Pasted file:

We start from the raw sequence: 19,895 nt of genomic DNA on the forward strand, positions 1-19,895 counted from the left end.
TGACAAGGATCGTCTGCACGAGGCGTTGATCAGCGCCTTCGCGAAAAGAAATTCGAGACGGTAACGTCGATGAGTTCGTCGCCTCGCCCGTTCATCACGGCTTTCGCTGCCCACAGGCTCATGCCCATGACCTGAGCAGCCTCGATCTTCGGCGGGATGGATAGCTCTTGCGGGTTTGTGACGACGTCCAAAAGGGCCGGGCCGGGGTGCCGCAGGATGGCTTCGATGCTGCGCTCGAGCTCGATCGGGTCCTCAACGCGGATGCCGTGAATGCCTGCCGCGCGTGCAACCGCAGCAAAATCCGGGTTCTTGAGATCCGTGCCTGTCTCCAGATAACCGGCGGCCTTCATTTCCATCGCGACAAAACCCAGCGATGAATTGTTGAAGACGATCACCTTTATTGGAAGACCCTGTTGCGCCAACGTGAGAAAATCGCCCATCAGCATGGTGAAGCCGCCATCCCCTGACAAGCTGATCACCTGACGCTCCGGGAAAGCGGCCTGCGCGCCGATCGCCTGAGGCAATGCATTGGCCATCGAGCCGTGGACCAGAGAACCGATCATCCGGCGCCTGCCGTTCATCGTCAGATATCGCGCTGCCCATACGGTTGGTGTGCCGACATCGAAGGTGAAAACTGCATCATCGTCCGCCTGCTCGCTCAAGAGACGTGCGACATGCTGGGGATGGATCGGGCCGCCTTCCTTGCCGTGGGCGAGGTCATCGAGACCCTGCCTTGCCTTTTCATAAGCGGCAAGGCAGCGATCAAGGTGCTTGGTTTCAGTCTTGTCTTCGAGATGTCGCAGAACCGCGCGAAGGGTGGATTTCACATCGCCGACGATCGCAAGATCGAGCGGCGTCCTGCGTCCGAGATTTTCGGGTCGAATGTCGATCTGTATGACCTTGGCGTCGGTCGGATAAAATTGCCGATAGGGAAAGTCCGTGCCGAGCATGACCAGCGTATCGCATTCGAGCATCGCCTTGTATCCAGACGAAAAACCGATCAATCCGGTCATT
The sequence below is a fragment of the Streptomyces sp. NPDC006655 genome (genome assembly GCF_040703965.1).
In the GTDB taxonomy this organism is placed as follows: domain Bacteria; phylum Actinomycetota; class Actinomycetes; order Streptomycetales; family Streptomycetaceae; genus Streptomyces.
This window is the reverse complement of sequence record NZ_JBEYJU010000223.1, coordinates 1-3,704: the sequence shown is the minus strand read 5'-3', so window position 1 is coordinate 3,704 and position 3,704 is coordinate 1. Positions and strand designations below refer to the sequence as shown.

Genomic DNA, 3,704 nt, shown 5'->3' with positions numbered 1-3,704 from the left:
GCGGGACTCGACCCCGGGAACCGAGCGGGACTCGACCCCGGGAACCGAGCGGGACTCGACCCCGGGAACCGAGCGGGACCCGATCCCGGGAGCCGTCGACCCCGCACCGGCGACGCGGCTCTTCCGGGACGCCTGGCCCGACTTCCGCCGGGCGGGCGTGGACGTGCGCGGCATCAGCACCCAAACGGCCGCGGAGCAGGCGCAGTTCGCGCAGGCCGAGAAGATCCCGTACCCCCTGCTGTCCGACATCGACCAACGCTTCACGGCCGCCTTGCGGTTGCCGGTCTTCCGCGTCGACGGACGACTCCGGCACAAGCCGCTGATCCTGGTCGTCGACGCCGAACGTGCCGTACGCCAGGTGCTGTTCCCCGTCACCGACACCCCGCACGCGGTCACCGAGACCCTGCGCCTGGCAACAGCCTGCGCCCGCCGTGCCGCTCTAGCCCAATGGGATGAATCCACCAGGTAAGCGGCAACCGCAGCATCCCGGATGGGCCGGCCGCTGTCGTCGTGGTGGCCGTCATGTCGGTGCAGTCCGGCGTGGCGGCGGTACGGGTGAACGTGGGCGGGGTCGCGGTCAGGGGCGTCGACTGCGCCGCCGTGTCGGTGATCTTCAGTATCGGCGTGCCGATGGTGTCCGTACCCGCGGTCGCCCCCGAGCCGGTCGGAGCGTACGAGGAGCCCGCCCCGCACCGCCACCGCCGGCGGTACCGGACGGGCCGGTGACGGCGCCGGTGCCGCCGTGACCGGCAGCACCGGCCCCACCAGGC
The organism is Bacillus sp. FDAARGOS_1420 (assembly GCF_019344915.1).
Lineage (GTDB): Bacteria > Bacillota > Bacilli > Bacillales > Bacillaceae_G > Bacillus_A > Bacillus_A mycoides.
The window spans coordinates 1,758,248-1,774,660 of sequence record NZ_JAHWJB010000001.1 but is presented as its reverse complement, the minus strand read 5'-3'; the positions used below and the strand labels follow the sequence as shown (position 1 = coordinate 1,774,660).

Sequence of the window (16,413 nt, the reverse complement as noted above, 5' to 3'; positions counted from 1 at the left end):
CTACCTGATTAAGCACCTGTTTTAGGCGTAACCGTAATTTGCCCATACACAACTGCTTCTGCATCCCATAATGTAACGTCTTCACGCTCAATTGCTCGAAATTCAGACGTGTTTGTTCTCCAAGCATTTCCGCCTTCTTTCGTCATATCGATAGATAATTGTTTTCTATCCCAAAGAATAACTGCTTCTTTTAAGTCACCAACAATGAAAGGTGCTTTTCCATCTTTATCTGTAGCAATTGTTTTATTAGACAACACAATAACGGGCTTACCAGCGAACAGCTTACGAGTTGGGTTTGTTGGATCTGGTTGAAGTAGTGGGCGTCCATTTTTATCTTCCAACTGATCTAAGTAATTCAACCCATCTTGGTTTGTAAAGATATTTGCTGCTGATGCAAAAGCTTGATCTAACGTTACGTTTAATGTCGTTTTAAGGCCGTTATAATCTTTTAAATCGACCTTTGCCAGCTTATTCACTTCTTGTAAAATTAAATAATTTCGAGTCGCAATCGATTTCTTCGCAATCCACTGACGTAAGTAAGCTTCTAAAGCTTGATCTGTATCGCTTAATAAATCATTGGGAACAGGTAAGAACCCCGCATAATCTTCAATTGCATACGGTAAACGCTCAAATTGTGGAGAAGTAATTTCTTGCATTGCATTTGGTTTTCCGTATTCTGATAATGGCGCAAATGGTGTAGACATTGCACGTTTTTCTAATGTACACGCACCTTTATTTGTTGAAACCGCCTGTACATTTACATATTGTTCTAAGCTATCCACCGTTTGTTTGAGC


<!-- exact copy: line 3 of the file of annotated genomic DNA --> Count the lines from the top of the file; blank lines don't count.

The sequence below is a fragment of the Streptomyces sp. NPDC006655 genome (genome assembly GCF_040703965.1).